Zoran Amit and colleagues of the MIT Media Lab have published some interesting papers about hybrid digital hand tools: tools that let the user go freely and expressive, but guided and assisted by digital controls.
In a recent review “The Wise Chisel: The Rise of the Smart Handheld Tool” they show a number of recent tools including subtractive and additive processes.
Several of these tools used feedback from sensors to detect the position of the tool in relation to a digital design (model). The user moves the tool as he or she wishes, and when the sensors detect a critical boundary the system intervenes to prevent an “error”. In this way, a single design can be realized in an individual, unique rendition by each person.
In another article, “The Hybrid Artisans: A Case Study in Smart Tools” they study how people use such tools, including an example of several people creating the same digital design, in their own expressive versions.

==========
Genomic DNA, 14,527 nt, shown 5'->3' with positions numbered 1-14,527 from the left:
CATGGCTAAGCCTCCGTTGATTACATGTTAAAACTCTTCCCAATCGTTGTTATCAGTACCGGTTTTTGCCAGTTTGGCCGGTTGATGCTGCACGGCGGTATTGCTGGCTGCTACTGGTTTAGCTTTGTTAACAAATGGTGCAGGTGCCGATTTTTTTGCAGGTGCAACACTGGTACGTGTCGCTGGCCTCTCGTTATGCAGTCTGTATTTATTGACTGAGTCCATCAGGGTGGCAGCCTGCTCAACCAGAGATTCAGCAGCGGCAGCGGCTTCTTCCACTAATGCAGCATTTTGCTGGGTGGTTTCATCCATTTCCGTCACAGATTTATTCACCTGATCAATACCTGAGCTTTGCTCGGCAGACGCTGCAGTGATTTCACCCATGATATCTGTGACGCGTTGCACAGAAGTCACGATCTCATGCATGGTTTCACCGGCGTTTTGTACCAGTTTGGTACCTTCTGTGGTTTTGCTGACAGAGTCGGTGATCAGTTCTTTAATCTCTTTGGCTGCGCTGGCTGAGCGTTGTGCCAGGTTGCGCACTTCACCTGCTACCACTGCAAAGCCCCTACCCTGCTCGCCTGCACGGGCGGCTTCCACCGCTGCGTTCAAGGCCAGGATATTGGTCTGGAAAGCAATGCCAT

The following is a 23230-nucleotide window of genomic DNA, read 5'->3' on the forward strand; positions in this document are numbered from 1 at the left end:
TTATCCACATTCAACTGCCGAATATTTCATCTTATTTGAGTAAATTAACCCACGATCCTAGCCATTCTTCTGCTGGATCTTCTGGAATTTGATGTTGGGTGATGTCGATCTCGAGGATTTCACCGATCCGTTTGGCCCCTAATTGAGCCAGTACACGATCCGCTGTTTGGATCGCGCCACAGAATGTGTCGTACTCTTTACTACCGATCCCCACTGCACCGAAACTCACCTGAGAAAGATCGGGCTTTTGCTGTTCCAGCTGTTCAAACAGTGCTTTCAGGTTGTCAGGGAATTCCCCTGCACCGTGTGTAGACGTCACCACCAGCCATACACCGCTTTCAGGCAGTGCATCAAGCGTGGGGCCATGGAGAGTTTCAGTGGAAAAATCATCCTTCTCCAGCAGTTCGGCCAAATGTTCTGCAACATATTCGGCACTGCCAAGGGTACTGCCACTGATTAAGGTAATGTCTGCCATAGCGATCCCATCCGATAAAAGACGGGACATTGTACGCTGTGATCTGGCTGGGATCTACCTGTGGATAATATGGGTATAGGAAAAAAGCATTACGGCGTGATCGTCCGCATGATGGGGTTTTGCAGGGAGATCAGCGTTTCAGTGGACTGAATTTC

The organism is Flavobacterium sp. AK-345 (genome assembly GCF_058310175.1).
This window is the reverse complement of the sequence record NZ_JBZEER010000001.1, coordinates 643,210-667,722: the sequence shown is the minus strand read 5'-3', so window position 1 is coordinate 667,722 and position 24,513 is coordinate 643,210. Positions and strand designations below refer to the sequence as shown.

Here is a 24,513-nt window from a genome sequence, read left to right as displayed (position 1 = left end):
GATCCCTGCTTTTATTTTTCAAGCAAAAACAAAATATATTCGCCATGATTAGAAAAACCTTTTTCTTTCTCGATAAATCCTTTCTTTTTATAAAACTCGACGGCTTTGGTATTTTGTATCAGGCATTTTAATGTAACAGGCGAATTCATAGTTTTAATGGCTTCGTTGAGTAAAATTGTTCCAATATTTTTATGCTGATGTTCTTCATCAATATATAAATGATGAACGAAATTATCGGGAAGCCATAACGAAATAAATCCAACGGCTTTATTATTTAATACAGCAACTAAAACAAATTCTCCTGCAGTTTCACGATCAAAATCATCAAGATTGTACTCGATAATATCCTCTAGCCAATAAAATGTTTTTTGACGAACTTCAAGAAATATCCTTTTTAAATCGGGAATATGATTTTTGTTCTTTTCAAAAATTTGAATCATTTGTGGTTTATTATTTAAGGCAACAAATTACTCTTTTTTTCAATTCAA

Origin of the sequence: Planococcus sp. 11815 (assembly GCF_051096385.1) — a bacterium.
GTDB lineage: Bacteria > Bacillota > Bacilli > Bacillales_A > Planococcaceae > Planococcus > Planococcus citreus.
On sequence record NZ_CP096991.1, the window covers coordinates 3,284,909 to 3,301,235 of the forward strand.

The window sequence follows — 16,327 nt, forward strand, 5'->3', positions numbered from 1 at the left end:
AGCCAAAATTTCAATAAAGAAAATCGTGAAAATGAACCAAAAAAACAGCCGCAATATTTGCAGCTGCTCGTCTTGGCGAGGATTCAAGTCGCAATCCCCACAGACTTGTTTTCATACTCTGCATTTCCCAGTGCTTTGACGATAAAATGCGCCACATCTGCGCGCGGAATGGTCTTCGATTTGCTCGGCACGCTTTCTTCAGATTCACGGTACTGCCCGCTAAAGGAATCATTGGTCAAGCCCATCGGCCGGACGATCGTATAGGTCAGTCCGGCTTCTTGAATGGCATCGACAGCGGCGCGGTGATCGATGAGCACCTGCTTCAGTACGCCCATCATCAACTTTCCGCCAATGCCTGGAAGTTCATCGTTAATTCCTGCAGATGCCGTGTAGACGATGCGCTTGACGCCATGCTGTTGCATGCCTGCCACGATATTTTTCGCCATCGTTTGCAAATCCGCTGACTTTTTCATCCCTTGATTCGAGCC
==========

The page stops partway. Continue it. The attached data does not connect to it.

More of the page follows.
This is quite interesting to study, because it must deal with the varied skills and intentions of different people, and in each case must navigate the straights between too much and too little machine control, and also provide a natural and enjoyable interaction. There are many open questions here that can only be studied by really trying it.
These concepts would make cool projects for Makers and such to explore.
(Note: get the full text from your library.)
- Amit,Zoran, Shilkrot Roy, Pragun Goyal, Pattie Maes, and Joseph A. Paradiso, The Wise Chisel: The Rise of the Smart Handheld Tool, in IEEE Pervasive Computing. 2014. p. 48-57. http://doi.ieeecomputersociety.org/10.1109/MPRV.2014.59
- Zoran, Amit, Roy Shilkrot, Suranga Nanyakkara, and Joseph Paradiso, The Hybrid Artisans: A Case Study in Smart Tools. ACM Trans. Comput.-Hum. Interact., 21 (3):1-29, 2014.